Botanical illustrations by Leonardo da Vinci./

In 1699, the English naturalist and geologist John Woodward grew vegetables in different containers of liquid, to each of which he added various amounts of soil. After some time he detailed that plants grew better in the less pure water sources than in those containing distilled water.

Later, in 1860, the German scientists Sachs and Knop succeeded in completely isolating the plant from the soil and made it grow by means of a solution of mineral elements, a technique known as nutriculture.

Finally, between 1929 and 1930, Dr. William Gerike, a professor of plant physiology at the University of California, achieved unprecedented success in setting up outdoor soil-less growing units for commercial purposes. He named this technique hydroponics. Gerike is considered the father of this cultivation technique that has proven to be an alternative to the world’s food problems.

This form of cultivation has crossed borders and could be a way of cultivation suitable for space and space travel. NASA is currently studying and researching this in the research department dedicated to hydroponics and organic farming. It would be a challenge to be able to supply and grow live plants, but there are already PWM hydroponics test cells on the space station. As astronaut Mike Hopkins shows us some nice pictures from up there.

Benefits of the system:

The roots of a plant growing in soil are constantly in call and search for the nutrients needed to survive. On the other hand, if this same plant is exposed directly to a medium with water and nutrients, without any soil, there is no expenditure of energy to maintain itself. All the energy is available for the growth and maturation of the plant!


– Simple and convenient technique

– Rapid specimen growth

– Stronger performance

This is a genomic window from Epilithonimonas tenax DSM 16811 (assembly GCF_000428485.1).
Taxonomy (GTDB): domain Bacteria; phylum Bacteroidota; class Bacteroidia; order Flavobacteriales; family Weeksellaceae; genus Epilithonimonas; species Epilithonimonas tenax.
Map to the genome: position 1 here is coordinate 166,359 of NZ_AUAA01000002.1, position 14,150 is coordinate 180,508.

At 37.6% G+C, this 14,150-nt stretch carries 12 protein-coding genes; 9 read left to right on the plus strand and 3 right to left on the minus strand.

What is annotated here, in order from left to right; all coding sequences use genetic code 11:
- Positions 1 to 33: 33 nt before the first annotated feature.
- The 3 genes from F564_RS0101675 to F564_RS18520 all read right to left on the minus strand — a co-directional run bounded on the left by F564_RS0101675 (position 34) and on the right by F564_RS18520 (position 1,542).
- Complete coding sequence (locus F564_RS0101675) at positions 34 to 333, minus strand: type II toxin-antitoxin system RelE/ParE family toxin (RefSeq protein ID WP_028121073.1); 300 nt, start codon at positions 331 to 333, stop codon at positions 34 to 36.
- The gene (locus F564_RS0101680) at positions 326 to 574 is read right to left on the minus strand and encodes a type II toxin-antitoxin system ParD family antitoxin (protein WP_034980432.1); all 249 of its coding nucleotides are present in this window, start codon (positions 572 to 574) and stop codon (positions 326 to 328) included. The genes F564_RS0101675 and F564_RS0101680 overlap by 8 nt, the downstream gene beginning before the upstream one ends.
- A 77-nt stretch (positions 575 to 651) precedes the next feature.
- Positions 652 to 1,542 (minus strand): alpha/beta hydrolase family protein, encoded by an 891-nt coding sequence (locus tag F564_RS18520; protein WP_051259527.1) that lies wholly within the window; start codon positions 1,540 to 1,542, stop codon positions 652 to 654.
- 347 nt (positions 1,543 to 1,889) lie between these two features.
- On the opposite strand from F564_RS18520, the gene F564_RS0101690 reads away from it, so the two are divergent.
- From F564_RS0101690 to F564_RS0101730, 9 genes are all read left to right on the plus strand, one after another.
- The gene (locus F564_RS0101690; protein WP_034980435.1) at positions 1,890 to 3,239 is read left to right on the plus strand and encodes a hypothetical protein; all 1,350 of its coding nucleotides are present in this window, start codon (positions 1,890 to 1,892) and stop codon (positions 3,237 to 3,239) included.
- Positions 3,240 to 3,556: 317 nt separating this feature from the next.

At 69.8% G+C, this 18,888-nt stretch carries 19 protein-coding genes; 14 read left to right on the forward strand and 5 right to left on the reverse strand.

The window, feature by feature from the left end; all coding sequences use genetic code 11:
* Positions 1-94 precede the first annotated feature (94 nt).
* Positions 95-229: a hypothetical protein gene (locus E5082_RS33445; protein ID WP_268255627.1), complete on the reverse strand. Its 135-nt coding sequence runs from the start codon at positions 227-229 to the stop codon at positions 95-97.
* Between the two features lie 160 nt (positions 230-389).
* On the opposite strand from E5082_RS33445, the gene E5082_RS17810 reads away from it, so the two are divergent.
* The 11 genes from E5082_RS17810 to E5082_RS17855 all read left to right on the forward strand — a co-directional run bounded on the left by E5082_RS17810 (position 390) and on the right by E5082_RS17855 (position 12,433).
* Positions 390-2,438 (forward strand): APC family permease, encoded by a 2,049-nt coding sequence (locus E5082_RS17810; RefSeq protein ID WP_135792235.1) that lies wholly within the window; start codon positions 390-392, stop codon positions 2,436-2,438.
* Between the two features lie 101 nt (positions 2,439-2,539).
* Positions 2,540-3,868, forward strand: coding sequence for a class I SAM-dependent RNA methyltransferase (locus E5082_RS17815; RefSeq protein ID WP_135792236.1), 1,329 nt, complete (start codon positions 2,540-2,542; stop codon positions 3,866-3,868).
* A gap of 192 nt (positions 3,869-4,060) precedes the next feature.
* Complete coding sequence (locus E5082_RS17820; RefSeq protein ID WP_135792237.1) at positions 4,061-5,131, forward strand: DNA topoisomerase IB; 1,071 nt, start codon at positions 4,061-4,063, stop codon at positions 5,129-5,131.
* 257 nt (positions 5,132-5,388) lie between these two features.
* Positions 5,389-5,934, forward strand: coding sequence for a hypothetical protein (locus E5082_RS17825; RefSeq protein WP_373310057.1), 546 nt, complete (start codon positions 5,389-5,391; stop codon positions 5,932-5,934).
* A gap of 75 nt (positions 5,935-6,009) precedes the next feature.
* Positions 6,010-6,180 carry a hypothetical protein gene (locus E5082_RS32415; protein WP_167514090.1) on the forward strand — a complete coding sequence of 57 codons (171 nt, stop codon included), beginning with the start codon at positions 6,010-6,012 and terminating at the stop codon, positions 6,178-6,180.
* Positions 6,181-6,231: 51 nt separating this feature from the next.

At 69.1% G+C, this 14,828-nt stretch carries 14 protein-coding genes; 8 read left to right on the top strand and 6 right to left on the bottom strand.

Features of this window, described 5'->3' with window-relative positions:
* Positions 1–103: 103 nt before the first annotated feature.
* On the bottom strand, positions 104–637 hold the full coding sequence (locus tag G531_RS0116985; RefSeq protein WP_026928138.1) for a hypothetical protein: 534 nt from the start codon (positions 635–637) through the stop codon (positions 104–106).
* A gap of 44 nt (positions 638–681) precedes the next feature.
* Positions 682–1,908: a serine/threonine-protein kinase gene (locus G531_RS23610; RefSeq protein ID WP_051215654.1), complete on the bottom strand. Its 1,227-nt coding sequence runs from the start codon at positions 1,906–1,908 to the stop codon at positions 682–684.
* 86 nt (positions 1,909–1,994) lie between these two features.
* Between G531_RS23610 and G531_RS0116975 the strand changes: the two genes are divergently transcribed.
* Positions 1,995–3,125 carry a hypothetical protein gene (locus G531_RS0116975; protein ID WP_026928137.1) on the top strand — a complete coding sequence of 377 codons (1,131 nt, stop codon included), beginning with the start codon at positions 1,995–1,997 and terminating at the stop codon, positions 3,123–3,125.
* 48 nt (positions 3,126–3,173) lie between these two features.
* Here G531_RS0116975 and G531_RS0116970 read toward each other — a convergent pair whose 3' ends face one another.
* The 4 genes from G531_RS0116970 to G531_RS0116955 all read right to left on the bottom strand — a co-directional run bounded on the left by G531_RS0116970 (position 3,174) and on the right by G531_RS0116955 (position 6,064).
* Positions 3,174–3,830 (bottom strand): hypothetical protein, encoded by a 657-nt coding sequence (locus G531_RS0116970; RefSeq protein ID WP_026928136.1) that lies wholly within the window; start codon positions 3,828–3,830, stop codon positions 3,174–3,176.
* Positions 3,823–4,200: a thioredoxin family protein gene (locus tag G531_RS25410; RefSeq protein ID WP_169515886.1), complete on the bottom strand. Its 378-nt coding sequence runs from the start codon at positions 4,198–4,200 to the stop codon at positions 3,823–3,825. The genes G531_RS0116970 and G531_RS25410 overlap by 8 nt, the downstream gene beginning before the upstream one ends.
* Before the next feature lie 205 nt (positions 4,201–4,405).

– Higher quality

– Shorter cultivation period

– Reduced water consumption

– Can be used indoors and outdoors

– No need for fertilisers and other pesticides

Are you a mess with plants? Try this method!

We know that there are people who find it very difficult to keep a plant alive. However, they would love to have them at home, but in order not to have a hard time (and not to have a hard time on the plant in question) they stop trying. But… ok, good news! It seems that this method is friendly to them, and also to those who don’t spend much time at home.

If you know of the existence of any human being with the characteristics described in the previous paragraph, send them this post immediately!

Let’s talk about water:

The magic of this effect is to contain the roots in a transparent container with water only.

But the plants will be happier if the water they rest in is enriched with nutrients and minerals. The basics are Nitrogen (N), Phosphorus (P) and Potassium (K), but there are more. You should introduce the necessary ones according to the type of plant you are caring for.

The correct pH of the water is also very important for optimal growing conditions. A pH level between 5.5 and 6.5 is suitable for most plants. pH thermometers or pH strips will help you in this task. Don’t get obsessed, just check it from time to time to make sure that everything is going well, that’s all.

Monitoring of pH levels./

If the container is small it costs nothing to change or replenish the water, it can even be a relaxing task. This will be good for our plants to oxygenate the water, because we know what happens to water if it remains stagnant for too long, don’t we?

If you have a larger container you might be a bit lazy to change all the water, in this case I advise you to use a circulation system to pump the water and circulate it properly, you can use water pumps (the typical ones in fish tanks).